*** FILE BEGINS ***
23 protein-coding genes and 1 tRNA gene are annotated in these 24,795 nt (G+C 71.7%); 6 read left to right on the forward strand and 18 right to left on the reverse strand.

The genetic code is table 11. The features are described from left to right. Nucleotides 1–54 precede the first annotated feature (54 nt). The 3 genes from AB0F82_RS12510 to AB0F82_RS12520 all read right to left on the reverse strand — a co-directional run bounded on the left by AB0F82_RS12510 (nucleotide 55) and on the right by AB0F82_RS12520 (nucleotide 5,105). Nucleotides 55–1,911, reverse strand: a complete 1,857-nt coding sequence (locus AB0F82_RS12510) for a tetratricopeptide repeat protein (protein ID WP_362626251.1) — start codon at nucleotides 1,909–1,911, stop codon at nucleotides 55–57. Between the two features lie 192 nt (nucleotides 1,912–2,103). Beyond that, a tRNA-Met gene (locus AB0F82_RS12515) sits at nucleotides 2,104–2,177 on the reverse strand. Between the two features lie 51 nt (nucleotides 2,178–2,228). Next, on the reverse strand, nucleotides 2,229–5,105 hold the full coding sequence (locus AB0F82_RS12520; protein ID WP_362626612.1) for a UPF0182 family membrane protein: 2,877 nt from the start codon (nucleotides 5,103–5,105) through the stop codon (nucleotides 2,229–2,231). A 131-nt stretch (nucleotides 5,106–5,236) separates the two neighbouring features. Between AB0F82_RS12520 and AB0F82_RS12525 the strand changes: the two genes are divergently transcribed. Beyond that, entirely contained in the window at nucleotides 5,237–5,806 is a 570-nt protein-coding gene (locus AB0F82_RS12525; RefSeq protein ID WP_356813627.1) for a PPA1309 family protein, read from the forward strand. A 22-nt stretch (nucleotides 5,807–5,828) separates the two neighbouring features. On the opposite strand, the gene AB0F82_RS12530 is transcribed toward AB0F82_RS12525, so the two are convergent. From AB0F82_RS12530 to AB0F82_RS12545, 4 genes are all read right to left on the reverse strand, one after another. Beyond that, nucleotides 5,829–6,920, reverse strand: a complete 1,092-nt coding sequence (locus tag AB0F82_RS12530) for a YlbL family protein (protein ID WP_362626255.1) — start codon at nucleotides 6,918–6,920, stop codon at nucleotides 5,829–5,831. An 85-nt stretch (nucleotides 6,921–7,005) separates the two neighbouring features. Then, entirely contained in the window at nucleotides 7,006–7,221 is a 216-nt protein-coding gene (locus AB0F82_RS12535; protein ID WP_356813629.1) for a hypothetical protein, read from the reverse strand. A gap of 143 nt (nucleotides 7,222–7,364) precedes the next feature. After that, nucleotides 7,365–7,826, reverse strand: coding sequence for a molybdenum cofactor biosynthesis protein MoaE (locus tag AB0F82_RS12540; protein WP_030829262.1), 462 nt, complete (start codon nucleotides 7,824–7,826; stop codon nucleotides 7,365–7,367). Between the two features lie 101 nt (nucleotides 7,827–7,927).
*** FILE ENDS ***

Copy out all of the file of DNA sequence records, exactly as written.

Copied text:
23 protein-coding genes and 1 tRNA gene are annotated in these 24,795 nt (G+C 71.7%); 6 read left to right on the forward strand and 18 right to left on the reverse strand.

The genetic code is table 11. The features are described from left to right. Nucleotides 1–54 precede the first annotated feature (54 nt). The 3 genes from AB0F82_RS12510 to AB0F82_RS12520 all read right to left on the reverse strand — a co-directional run bounded on the left by AB0F82_RS12510 (nucleotide 55) and on the right by AB0F82_RS12520 (nucleotide 5,105). Nucleotides 55–1,911, reverse strand: a complete 1,857-nt coding sequence (locus AB0F82_RS12510) for a tetratricopeptide repeat protein (protein ID WP_362626251.1) — start codon at nucleotides 1,909–1,911, stop codon at nucleotides 55–57. Between the two features lie 192 nt (nucleotides 1,912–2,103). Beyond that, a tRNA-Met gene (locus AB0F82_RS12515) sits at nucleotides 2,104–2,177 on the reverse strand. Between the two features lie 51 nt (nucleotides 2,178–2,228). Next, on the reverse strand, nucleotides 2,229–5,105 hold the full coding sequence (locus AB0F82_RS12520; protein ID WP_362626612.1) for a UPF0182 family membrane protein: 2,877 nt from the start codon (nucleotides 5,103–5,105) through the stop codon (nucleotides 2,229–2,231). A 131-nt stretch (nucleotides 5,106–5,236) separates the two neighbouring features. Between AB0F82_RS12520 and AB0F82_RS12525 the strand changes: the two genes are divergently transcribed. Beyond that, entirely contained in the window at nucleotides 5,237–5,806 is a 570-nt protein-coding gene (locus AB0F82_RS12525; RefSeq protein ID WP_356813627.1) for a PPA1309 family protein, read from the forward strand. A 22-nt stretch (nucleotides 5,807–5,828) separates the two neighbouring features. On the opposite strand, the gene AB0F82_RS12530 is transcribed toward AB0F82_RS12525, so the two are convergent. From AB0F82_RS12530 to AB0F82_RS12545, 4 genes are all read right to left on the reverse strand, one after another. Beyond that, nucleotides 5,829–6,920, reverse strand: a complete 1,092-nt coding sequence (locus tag AB0F82_RS12530) for a YlbL family protein (protein ID WP_362626255.1) — start codon at nucleotides 6,918–6,920, stop codon at nucleotides 5,829–5,831. An 85-nt stretch (nucleotides 6,921–7,005) separates the two neighbouring features. Then, entirely contained in the window at nucleotides 7,006–7,221 is a 216-nt protein-coding gene (locus AB0F82_RS12535; protein ID WP_356813629.1) for a hypothetical protein, read from the reverse strand. A gap of 143 nt (nucleotides 7,222–7,364) precedes the next feature. After that, nucleotides 7,365–7,826, reverse strand: coding sequence for a molybdenum cofactor biosynthesis protein MoaE (locus tag AB0F82_RS12540; protein WP_030829262.1), 462 nt, complete (start codon nucleotides 7,824–7,826; stop codon nucleotides 7,365–7,367). Between the two features lie 101 nt (nucleotides 7,827–7,927).